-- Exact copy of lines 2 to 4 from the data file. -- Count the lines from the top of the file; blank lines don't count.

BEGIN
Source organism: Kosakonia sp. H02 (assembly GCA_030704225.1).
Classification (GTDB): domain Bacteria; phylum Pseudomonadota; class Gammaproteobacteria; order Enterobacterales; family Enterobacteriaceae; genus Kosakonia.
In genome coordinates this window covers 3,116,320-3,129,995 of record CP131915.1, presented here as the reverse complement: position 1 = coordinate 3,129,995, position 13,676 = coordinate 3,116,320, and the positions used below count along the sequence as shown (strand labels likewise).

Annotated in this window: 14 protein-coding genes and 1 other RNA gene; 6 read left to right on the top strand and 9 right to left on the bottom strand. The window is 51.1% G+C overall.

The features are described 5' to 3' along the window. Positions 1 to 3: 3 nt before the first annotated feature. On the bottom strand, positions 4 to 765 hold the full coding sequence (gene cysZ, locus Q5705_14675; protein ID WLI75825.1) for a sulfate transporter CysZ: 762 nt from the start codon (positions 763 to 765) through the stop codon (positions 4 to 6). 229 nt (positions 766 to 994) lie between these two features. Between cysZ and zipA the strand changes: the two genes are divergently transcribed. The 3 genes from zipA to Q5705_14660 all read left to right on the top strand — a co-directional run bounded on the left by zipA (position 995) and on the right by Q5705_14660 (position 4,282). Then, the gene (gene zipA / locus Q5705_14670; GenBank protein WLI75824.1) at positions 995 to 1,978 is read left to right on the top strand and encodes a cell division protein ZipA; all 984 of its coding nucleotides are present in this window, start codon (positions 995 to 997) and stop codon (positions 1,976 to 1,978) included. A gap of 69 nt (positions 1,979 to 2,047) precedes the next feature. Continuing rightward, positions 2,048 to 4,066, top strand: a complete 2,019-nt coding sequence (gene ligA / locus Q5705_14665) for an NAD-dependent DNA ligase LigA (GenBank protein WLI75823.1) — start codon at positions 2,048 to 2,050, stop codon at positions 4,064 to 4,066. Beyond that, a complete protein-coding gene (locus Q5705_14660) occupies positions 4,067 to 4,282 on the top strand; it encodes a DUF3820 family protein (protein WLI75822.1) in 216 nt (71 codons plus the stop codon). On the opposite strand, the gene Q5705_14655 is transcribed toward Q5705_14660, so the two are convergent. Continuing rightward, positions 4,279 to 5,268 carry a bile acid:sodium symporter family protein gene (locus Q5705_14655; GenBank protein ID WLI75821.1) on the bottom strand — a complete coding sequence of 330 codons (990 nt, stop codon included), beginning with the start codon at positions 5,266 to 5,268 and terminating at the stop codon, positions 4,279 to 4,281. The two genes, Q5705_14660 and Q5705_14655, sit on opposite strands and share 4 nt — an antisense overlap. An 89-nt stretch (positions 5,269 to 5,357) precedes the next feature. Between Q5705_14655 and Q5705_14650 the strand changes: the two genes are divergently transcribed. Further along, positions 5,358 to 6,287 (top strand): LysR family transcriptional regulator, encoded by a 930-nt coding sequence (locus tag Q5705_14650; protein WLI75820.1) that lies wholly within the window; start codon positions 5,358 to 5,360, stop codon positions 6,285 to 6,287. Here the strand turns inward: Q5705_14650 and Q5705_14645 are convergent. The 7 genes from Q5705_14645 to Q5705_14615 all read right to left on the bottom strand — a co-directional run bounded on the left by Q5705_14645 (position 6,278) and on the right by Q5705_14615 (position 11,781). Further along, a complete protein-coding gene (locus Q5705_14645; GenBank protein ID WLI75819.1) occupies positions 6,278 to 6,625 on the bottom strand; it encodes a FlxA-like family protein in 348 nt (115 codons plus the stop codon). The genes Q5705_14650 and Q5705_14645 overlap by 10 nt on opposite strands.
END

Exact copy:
Classification (GTDB): domain Bacteria; phylum Pseudomonadota; class Gammaproteobacteria; order Enterobacterales; family Enterobacteriaceae; genus Kosakonia.
In genome coordinates this window covers 3,116,320-3,129,995 of record CP131915.1, presented here as the reverse complement: position 1 = coordinate 3,129,995, position 13,676 = coordinate 3,116,320, and the positions used below count along the sequence as shown (strand labels likewise).

Annotated in this window: 14 protein-coding genes and 1 other RNA gene; 6 read left to right on the top strand and 9 right to left on the bottom strand. The window is 51.1% G+C overall.